- Good gas mileage given its features
- Long list of electronic features
- Easy to maneuver
- Engine note harsh and obtrusive
- Handling soft and uninspiring
- Control interface requires attention
The 2012 Lexus HS 250h offers lots of technology along with its high gas mileage, but it's not engaging to drive, nor is its level of luxury particularly spectacular.
The 2012 Lexus HS 250h hasn't exactly set the sales charts on fire, and with the arrival of the Lincoln MKZ Hybrid last year, it lost its title as the luxury hybrid sedan with the highest gas mileage. Introduced as a 2010 model, it uses some parts from the iconic Toyota Prius hybrid, along with a larger 2.4-liter four-cylinder engine and hybrid system like the one used in the Toyota Camry Hybrid. It has relatively less in common, though, with the newer Lexus CT 200h luxury hybrid hatchback, which is slightly smaller inside.
The blunt nose and cab-forward body give the HS 250h distinctive silhouette, but it's nowhere near as sleek as other Lexus sedans. Size-wise, the HS 250h is larger than the Mercedes-Benz C-Class and the Lexus IS, the compact Lexus sport sedan, though it's about six inches shorter than the softer Lexus ES sedan.
Inside, the instrument panel has a futuristic design with a center stack that's wedged outward, containing the audio, climate, and infotainment controls. If the optional navigation system is included, its screen pops up from the center of the dash. It's controlled with the Lexus Remote Touch mouse controller on the console, which is more intuitive and simpler than many of the screen-controls systems in other luxury brands--though it does require the driver to focus on the screen, rather than the road, for a long time.
The 147-horsepower, 2.4-liter Atkinson Cycle four-cylinder engine is paired with Toyota's Hybrid Synergy Drive system, which uses a pair of electric motor-generators that can run the car on electric power alone at low speeds. They also add supplemental torque to the engine, and recharge the nickel-metal-hydride battery pack on engine overrun and regenerative braking. Maximum power between the engine and drive motor is 187 hp. While the HS 250h isn't slow, it's not tuned for a sporty performance feel. The "power" mode makes it perkier (and the "eco" mode takes it close to sluggishness). It accelerates well in the critical 20 to 60 mph range, and accelerates from 0 to 60 mph in 8.4 seconds--quicker than the Prius, despite a weight penalty of 600 pounds.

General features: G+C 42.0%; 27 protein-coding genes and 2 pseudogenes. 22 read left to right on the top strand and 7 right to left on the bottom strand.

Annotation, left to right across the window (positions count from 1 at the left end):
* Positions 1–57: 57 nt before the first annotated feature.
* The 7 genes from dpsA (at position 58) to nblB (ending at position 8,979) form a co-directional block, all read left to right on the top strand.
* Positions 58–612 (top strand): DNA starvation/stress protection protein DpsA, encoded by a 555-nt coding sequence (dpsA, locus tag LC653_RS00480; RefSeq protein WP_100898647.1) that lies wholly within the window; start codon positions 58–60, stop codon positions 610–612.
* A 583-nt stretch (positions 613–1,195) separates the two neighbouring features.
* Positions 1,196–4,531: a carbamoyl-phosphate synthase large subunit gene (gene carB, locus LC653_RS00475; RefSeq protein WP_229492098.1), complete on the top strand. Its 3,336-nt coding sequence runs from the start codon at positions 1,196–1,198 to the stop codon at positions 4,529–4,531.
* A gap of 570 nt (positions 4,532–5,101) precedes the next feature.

The EPA rates the 2012 Lexus HS 250h at a combined 35 miles per gallon, one-third lower than the stellar 50-mpg figure of the Toyota Prius, but certainly better than the mid- to high 20s of most small luxury sedans--including both the Lexus IS and ES. It's also lower than the combined 42-mpg of the smaller CT 200h, which is more rewarding to drive as well.
The handling of the HS is safe but not particularly inspiring. The car leans a lot on cornering, a penalty of its soft suspension, and the nose dives on braking as well. The electric power steering is quick and fairly well weighted, but ordering the Touring Package is the best way to make the Lexus HS enjoyable to toss around. It includes sport-tuned suspension and larger 18-inch alloy wheels. Brakes are a high point of the HS, with none of the touchiness or non-linear action found in hybrids from makers with less experience than Toyota in blending regeneration and friction braking.
Despite the tall cowl, the HS 250h is slightly short on headroom in front and very short in the back. The front seats are mounted high, and can't be lowered enough to make tall drivers comfortable. In addition, the sharp edge of the center stack is uncomfortably close to the driver's right knee. In the rear, the HS feels more cramped than a Camry and even a Corolla. Three adults isn't really a possibility for the rear seat. Interior materials are luxury, and the mix of optional leather and the many electronic features conveys an upscale impression, though not quite one of outright luxury.
Noise is well suppressed inside the car, with an acoustic windshield and three-layer seals on the doors isolating occupants from whatever nastiness is occurring outside the HS. The downside of this, though, is that the engine is remarkably obtrusive when revved hard--when you need power for a passing maneuver, perhaps. It simply shouldn't be that loud in any car from a luxury marque with the word "perfection" in its slogan.
Standard features on the 2012 Lexus HS 250h are appropriate to a near-luxury small sedan, but the list of options is long, and lavish on the technology side. Lexus says the all-LED headlamps were a segment first, and they can be paired with Adaptive Front Lighting, Intelligent High-Beam, and headlamp washers. Other available offerings including dynamic radar cruise control, both front and rear views on the monitor, a new heads-up display (which works quite well), and the Intuitive Park Assist system. There's also a lane-keeping assistance feature that first warns drivers when they start to stray out of their lane, and then applies correction to the steering to guide the car back between the lines.
As you might expect on a Lexus, the 330-Watt Mark Levinson audio system sounds fine. Connectivity is provided via Bluetooth and a USB port, a 12-Volt power outlet is standard, and SiriusXM satellite radio can be ordered as well.